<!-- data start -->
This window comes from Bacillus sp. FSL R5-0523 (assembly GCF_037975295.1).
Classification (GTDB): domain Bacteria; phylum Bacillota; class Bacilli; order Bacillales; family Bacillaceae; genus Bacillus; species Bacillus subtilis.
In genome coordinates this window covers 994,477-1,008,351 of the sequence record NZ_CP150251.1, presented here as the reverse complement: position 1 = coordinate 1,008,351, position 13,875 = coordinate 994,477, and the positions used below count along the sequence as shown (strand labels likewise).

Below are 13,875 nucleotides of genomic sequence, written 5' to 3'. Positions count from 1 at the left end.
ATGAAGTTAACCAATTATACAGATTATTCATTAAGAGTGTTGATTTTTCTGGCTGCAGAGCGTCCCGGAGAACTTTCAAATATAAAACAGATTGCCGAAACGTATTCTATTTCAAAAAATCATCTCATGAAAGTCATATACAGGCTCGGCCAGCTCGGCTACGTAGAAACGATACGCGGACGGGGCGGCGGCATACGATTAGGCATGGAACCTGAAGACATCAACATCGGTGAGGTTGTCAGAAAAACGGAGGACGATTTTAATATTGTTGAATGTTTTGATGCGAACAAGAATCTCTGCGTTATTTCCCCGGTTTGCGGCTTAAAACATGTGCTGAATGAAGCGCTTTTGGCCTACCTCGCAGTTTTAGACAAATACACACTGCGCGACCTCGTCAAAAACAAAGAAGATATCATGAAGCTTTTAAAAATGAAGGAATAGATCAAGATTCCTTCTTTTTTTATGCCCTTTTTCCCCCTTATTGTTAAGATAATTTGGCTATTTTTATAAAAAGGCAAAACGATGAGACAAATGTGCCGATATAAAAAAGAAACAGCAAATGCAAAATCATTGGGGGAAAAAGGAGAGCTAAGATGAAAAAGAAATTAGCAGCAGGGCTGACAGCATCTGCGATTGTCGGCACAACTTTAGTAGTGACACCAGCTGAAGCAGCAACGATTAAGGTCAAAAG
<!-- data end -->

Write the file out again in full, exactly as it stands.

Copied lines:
This window comes from Bacillus sp. FSL R5-0523 (assembly GCF_037975295.1).
Classification (GTDB): domain Bacteria; phylum Bacillota; class Bacilli; order Bacillales; family Bacillaceae; genus Bacillus; species Bacillus subtilis.
In genome coordinates this window covers 994,477-1,008,351 of the sequence record NZ_CP150251.1, presented here as the reverse complement: position 1 = coordinate 1,008,351, position 13,875 = coordinate 994,477, and the positions used below count along the sequence as shown (strand labels likewise).

Below are 13,875 nucleotides of genomic sequence, written 5' to 3'. Positions count from 1 at the left end.
ATGAAGTTAACCAATTATACAGATTATTCATTAAGAGTGTTGATTTTTCTGGCTGCAGAGCGTCCCGGAGAACTTTCAAATATAAAACAGATTGCCGAAACGTATTCTATTTCAAAAAATCATCTCATGAAAGTCATATACAGGCTCGGCCAGCTCGGCTACGTAGAAACGATACGCGGACGGGGCGGCGGCATACGATTAGGCATGGAACCTGAAGACATCAACATCGGTGAGGTTGTCAGAAAAACGGAGGACGATTTTAATATTGTTGAATGTTTTGATGCGAACAAGAATCTCTGCGTTATTTCCCCGGTTTGCGGCTTAAAACATGTGCTGAATGAAGCGCTTTTGGCCTACCTCGCAGTTTTAGACAAATACACACTGCGCGACCTCGTCAAAAACAAAGAAGATATCATGAAGCTTTTAAAAATGAAGGAATAGATCAAGATTCCTTCTTTTTTTATGCCCTTTTTCCCCCTTATTGTTAAGATAATTTGGCTATTTTTATAAAAAGGCAAAACGATGAGACAAATGTGCCGATATAAAAAAGAAACAGCAAATGCAAAATCATTGGGGGAAAAAGGAGAGCTAAGATGAAAAAGAAATTAGCAGCAGGGCTGACAGCATCTGCGATTGTCGGCACAACTTTAGTAGTGACACCAGCTGAAGCAGCAACGATTAAGGTCAAAAG